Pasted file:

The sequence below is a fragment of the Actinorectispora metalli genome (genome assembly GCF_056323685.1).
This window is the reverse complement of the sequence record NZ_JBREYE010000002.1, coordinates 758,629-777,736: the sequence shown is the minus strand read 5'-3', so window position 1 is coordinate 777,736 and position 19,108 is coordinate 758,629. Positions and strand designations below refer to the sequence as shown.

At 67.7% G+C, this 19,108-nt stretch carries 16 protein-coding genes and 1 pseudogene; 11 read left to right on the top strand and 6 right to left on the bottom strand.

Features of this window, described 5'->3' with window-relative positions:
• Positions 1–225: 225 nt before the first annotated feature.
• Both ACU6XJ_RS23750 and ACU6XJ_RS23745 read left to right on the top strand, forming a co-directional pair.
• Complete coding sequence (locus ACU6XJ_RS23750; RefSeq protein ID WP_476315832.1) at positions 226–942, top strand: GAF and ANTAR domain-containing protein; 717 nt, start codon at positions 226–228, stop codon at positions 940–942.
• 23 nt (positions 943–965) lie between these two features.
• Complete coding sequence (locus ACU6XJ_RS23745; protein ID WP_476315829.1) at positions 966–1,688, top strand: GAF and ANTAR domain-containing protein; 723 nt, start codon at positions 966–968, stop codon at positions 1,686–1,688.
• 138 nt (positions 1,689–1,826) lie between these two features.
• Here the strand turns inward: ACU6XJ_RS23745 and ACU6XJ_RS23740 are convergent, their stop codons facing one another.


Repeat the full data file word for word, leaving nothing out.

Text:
The sequence below is a fragment of the Actinorectispora metalli genome (genome assembly GCF_056323685.1).
This window is the reverse complement of the sequence record NZ_JBREYE010000002.1, coordinates 758,629-777,736: the sequence shown is the minus strand read 5'-3', so window position 1 is coordinate 777,736 and position 19,108 is coordinate 758,629. Positions and strand designations below refer to the sequence as shown.

At 67.7% G+C, this 19,108-nt stretch carries 16 protein-coding genes and 1 pseudogene; 11 read left to right on the top strand and 6 right to left on the bottom strand.

Features of this window, described 5'->3' with window-relative positions:
• Positions 1–225: 225 nt before the first annotated feature.
• Both ACU6XJ_RS23750 and ACU6XJ_RS23745 read left to right on the top strand, forming a co-directional pair.
• Complete coding sequence (locus ACU6XJ_RS23750; RefSeq protein ID WP_476315832.1) at positions 226–942, top strand: GAF and ANTAR domain-containing protein; 717 nt, start codon at positions 226–228, stop codon at positions 940–942.
• 23 nt (positions 943–965) lie between these two features.
• Complete coding sequence (locus ACU6XJ_RS23745; protein ID WP_476315829.1) at positions 966–1,688, top strand: GAF and ANTAR domain-containing protein; 723 nt, start codon at positions 966–968, stop codon at positions 1,686–1,688.
• 138 nt (positions 1,689–1,826) lie between these two features.
• Here the strand turns inward: ACU6XJ_RS23745 and ACU6XJ_RS23740 are convergent, their stop codons facing one another.